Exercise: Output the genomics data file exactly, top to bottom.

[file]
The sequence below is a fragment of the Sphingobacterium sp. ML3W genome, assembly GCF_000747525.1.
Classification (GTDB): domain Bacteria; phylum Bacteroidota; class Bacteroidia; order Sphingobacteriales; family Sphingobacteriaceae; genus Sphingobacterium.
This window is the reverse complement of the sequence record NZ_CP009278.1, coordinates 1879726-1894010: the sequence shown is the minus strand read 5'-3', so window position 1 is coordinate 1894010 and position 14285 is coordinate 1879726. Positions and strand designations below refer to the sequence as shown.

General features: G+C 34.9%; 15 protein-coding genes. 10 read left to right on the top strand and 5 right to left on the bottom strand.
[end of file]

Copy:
The sequence below is a fragment of the Sphingobacterium sp. ML3W genome, assembly GCF_000747525.1.
Classification (GTDB): domain Bacteria; phylum Bacteroidota; class Bacteroidia; order Sphingobacteriales; family Sphingobacteriaceae; genus Sphingobacterium.
This window is the reverse complement of the sequence record NZ_CP009278.1, coordinates 1879726-1894010: the sequence shown is the minus strand read 5'-3', so window position 1 is coordinate 1894010 and position 14285 is coordinate 1879726. Positions and strand designations below refer to the sequence as shown.

General features: G+C 34.9%; 15 protein-coding genes. 10 read left to right on the top strand and 5 right to left on the bottom strand.